For , Riemann’s famous zeta function is defined by
This is also called a p-series in calculus.
What I didn’t know (Gamma, page 41) is that, in 1748, Leonhard Euler exactly computed this infinite series for without a calculator! Here’s the answer:
I knew that Euler was an amazing human calculator, but I didn’t know he was that amazing.
When I researching for my series of posts on conditional convergence, especially examples related to the constant , the reference Gamma: Exploring Euler’s Constant by Julian Havil kept popping up. Finally, I decided to splurge for the book, expecting a decent popular account of this number. After all, I’m a professional mathematician, and I took a graduate level class in analytic number theory. In short, I don’t expect to learn a whole lot when reading a popular science book other than perhaps some new pedagogical insights.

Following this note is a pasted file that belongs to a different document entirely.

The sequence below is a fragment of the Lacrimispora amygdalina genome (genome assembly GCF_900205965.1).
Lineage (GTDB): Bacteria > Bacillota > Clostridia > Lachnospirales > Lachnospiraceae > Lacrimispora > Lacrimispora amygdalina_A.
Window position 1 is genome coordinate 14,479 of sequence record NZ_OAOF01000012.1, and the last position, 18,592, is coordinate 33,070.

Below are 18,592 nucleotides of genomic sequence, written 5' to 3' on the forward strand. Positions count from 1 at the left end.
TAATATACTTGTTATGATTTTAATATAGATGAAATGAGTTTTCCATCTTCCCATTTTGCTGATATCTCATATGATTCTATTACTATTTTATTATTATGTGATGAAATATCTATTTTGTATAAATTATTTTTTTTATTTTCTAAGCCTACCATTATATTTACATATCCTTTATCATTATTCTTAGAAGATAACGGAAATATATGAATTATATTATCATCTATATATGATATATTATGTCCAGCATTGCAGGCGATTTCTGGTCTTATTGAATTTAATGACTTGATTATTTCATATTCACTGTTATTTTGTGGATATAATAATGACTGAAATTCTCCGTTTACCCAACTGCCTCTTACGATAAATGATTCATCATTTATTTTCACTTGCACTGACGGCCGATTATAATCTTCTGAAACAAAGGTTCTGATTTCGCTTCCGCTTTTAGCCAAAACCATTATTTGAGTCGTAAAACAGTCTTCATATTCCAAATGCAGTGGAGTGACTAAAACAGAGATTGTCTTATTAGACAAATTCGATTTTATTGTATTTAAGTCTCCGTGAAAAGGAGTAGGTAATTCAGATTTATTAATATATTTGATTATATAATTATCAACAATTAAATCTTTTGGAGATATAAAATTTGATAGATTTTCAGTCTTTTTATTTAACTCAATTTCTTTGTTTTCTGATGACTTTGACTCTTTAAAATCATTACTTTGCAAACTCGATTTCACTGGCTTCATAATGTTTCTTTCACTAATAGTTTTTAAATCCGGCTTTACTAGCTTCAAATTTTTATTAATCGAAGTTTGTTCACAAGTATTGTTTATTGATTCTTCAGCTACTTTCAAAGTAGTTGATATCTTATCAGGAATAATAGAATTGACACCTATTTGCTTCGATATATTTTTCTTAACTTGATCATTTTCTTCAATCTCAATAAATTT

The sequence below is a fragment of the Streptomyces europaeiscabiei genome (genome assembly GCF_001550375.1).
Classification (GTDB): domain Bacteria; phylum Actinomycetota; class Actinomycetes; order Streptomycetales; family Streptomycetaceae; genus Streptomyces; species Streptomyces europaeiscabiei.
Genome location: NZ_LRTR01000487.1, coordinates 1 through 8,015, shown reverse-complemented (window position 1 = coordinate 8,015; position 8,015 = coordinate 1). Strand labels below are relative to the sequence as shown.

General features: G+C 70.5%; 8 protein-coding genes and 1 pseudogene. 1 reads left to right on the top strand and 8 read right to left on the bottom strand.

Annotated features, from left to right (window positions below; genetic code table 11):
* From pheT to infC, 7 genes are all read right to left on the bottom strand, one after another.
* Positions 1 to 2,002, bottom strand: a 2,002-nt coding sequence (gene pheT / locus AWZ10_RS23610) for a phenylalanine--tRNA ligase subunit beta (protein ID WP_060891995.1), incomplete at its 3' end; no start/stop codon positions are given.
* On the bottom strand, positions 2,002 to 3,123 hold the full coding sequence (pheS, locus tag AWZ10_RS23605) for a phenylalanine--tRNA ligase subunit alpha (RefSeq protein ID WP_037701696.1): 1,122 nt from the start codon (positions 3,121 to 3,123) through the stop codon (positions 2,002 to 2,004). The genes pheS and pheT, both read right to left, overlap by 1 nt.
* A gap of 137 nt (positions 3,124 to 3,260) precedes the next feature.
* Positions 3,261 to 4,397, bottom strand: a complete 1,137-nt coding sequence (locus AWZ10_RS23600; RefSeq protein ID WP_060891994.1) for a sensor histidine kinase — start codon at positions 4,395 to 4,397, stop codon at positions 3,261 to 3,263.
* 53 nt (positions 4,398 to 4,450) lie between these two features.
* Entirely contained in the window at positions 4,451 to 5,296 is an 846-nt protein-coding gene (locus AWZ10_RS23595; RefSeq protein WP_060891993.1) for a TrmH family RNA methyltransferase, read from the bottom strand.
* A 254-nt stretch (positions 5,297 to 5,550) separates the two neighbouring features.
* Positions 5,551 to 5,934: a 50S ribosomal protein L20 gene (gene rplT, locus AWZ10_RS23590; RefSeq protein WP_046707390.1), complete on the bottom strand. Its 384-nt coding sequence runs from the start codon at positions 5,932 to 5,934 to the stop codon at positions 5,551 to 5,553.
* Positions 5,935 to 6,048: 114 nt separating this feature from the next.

Boy, was I wrong. As I turned every page, it seemed I hit a new factoid that I had not known before.
In this series, I’d like to compile some of my favorites — while giving the book a very high recommendation.